BLOG: Instant Evergreen Hedging

BLOG: Instant Evergreen Hedging

Instant Evergreen Hedging

There is a big rise in interest in planting instant hedging and screening particularly in new gardens where many houses are built very close together. Instant screening not only provides privacy for the occupants it also adds a natural softness to the garden against the vast areas of new red brick visible from every aspect of the house.

Griselinia littoralis -New Zealand Laurel

With its distintive apple green and small yellow green flowers in spring, Griselinia is a great choice for a quick growing dense evergreen hedge. It is particularly tolerate of seaside conditions as salt laden winds do it little harm.  Easy to maintain, it can be kept small otherwise if it isn't pruned it will reach up to 10ft high. Plant in full sun, although semi shade is okay too with its only intolerance being heavy soil. The local birds will enjoy feeding off the purple fruits during the winter months.

 Laurel - Cherry Laurel

The most popular of hedging plants in the UK the common Cherry Laurel with its glossy green leaves and its tolerance to grow very happily in the shade. Not only is it tolerant of shade it will grown in almost all soil conditions although do not allow a newly planted hedge to dry out.  If you don't want a conifer hedge then a Cherry Laurel is the next best thing. It provides a good screen and can grown 2-3ft per year.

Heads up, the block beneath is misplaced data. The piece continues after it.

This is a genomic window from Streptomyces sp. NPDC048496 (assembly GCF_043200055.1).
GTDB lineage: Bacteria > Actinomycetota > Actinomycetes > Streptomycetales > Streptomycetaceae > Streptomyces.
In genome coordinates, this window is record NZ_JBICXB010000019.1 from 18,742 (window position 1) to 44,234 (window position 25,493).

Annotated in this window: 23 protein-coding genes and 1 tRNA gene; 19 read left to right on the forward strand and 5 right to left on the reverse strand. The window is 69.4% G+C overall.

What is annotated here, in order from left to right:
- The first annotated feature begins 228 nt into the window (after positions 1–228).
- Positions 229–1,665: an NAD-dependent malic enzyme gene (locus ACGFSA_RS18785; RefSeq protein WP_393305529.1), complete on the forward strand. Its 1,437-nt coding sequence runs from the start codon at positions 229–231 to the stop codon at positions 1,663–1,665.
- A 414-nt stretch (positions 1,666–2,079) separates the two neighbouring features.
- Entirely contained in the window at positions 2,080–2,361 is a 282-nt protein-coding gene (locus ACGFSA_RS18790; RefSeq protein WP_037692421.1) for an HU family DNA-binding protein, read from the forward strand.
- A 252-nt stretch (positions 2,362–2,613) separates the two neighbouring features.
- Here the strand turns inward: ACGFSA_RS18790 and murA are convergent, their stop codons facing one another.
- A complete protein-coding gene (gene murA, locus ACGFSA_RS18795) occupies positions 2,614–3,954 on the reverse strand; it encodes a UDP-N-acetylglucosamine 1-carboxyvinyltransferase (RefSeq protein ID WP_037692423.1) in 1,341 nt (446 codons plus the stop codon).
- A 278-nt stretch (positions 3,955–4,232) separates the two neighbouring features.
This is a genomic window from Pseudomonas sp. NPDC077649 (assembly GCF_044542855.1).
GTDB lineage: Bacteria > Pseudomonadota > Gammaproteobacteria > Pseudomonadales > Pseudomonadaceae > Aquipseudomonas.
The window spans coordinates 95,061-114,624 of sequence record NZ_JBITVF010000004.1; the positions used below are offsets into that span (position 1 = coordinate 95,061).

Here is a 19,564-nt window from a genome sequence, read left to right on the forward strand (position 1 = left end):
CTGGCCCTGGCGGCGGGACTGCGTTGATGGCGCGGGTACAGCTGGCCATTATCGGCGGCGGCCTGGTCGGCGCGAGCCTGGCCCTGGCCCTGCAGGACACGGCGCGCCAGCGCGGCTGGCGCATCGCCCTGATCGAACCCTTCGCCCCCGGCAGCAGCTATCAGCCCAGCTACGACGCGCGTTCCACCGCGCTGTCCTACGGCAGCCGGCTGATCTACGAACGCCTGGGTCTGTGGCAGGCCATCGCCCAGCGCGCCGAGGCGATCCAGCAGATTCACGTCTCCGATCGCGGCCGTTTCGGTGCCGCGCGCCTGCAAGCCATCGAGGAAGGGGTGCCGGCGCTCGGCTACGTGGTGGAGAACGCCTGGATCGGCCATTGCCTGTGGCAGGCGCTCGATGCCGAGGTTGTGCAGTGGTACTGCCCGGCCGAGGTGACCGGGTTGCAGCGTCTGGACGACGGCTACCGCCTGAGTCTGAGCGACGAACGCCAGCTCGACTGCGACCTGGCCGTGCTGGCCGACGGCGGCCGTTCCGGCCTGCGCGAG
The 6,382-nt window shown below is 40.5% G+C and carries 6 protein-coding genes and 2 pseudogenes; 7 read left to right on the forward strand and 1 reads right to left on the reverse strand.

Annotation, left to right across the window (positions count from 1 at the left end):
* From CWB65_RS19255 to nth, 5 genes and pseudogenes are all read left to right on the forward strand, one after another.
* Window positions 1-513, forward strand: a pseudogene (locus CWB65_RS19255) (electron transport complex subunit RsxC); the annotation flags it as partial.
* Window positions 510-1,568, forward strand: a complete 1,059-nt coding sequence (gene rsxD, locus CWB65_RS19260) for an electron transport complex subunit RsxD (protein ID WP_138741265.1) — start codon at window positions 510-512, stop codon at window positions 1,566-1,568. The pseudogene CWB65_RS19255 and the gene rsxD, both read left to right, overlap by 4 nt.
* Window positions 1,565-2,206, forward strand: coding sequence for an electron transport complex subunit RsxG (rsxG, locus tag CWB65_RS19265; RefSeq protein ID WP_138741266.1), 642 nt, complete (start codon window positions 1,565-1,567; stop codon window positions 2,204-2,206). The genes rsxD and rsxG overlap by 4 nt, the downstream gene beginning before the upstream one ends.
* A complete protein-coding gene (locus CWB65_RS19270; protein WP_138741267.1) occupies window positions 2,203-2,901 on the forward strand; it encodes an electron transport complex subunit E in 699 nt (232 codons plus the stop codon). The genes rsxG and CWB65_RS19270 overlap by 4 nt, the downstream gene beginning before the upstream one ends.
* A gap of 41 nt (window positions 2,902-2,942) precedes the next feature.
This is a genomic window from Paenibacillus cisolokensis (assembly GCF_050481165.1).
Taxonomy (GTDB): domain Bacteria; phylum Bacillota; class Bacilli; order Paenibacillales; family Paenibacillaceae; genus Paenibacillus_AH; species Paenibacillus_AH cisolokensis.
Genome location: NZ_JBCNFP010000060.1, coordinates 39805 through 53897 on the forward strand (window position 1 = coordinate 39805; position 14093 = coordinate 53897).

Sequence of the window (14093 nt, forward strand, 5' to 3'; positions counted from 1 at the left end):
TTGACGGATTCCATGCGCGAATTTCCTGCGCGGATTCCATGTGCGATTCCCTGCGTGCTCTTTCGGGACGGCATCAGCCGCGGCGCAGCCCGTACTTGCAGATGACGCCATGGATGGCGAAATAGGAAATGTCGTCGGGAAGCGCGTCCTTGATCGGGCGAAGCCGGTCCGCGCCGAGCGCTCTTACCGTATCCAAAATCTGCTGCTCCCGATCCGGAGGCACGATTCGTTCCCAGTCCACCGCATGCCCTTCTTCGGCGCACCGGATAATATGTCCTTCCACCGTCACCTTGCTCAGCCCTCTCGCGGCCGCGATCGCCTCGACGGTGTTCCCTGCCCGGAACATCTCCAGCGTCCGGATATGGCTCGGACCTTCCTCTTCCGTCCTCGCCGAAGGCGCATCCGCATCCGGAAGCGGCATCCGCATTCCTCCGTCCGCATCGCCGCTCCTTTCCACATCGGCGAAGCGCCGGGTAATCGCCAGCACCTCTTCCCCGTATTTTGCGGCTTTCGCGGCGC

Copper Beech

The Copper Beech is great either for screening purposes or for a dense natural hedge. It works well as a hedge because it can be cut back hard, which also means it will keep most of its leaves. This in turn gives your local bird life a home in the winter months. 

 How to Plant your Instant Hedge

 Dig a shallow trench, approximately 1ft deep,the length of your hedge  and make it wide enough to spread out gently the roots of each plant. Dig in some well rotted organic compost and sprinkle the trench with bonemeal. Loosen the roots around each root ball before placing in trench and covering over with the soil. Plant each shrub approximately 2ft apart. Press in soil gently - do not over compact the earth.If the weather is dry water in well and check every couple of weeks if it doesn't rain. Then leave for the roots to become established over the winter months ready for strong growth in the spring.

 

 

Posted by Tina Abbey
11th November 2019

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